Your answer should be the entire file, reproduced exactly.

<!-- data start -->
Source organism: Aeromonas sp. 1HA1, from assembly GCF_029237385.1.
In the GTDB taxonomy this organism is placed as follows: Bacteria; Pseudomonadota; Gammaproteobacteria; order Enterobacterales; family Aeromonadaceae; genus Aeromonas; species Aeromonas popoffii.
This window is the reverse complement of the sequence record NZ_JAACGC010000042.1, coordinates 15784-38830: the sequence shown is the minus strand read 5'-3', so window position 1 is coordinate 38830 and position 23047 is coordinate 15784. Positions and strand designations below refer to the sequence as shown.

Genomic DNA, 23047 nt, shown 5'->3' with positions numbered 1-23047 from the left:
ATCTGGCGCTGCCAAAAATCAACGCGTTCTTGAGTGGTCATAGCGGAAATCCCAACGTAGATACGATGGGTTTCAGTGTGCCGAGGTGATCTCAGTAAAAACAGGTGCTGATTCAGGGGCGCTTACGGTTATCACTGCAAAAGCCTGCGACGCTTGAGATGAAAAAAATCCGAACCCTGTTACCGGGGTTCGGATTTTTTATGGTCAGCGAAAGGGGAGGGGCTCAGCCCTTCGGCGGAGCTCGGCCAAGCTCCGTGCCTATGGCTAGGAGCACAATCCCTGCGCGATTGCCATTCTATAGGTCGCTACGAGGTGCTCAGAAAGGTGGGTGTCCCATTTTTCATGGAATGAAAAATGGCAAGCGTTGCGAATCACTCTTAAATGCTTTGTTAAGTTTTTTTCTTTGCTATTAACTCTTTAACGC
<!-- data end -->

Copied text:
Source organism: Aeromonas sp. 1HA1, from assembly GCF_029237385.1.
In the GTDB taxonomy this organism is placed as follows: Bacteria; Pseudomonadota; Gammaproteobacteria; order Enterobacterales; family Aeromonadaceae; genus Aeromonas; species Aeromonas popoffii.
This window is the reverse complement of the sequence record NZ_JAACGC010000042.1, coordinates 15784-38830: the sequence shown is the minus strand read 5'-3', so window position 1 is coordinate 38830 and position 23047 is coordinate 15784. Positions and strand designations below refer to the sequence as shown.

Genomic DNA, 23047 nt, shown 5'->3' with positions numbered 1-23047 from the left:
ATCTGGCGCTGCCAAAAATCAACGCGTTCTTGAGTGGTCATAGCGGAAATCCCAACGTAGATACGATGGGTTTCAGTGTGCCGAGGTGATCTCAGTAAAAACAGGTGCTGATTCAGGGGCGCTTACGGTTATCACTGCAAAAGCCTGCGACGCTTGAGATGAAAAAAATCCGAACCCTGTTACCGGGGTTCGGATTTTTTATGGTCAGCGAAAGGGGAGGGGCTCAGCCCTTCGGCGGAGCTCGGCCAAGCTCCGTGCCTATGGCTAGGAGCACAATCCCTGCGCGATTGCCATTCTATAGGTCGCTACGAGGTGCTCAGAAAGGTGGGTGTCCCATTTTTCATGGAATGAAAAATGGCAAGCGTTGCGAATCACTCTTAAATGCTTTGTTAAGTTTTTTTCTTTGCTATTAACTCTTTAACGC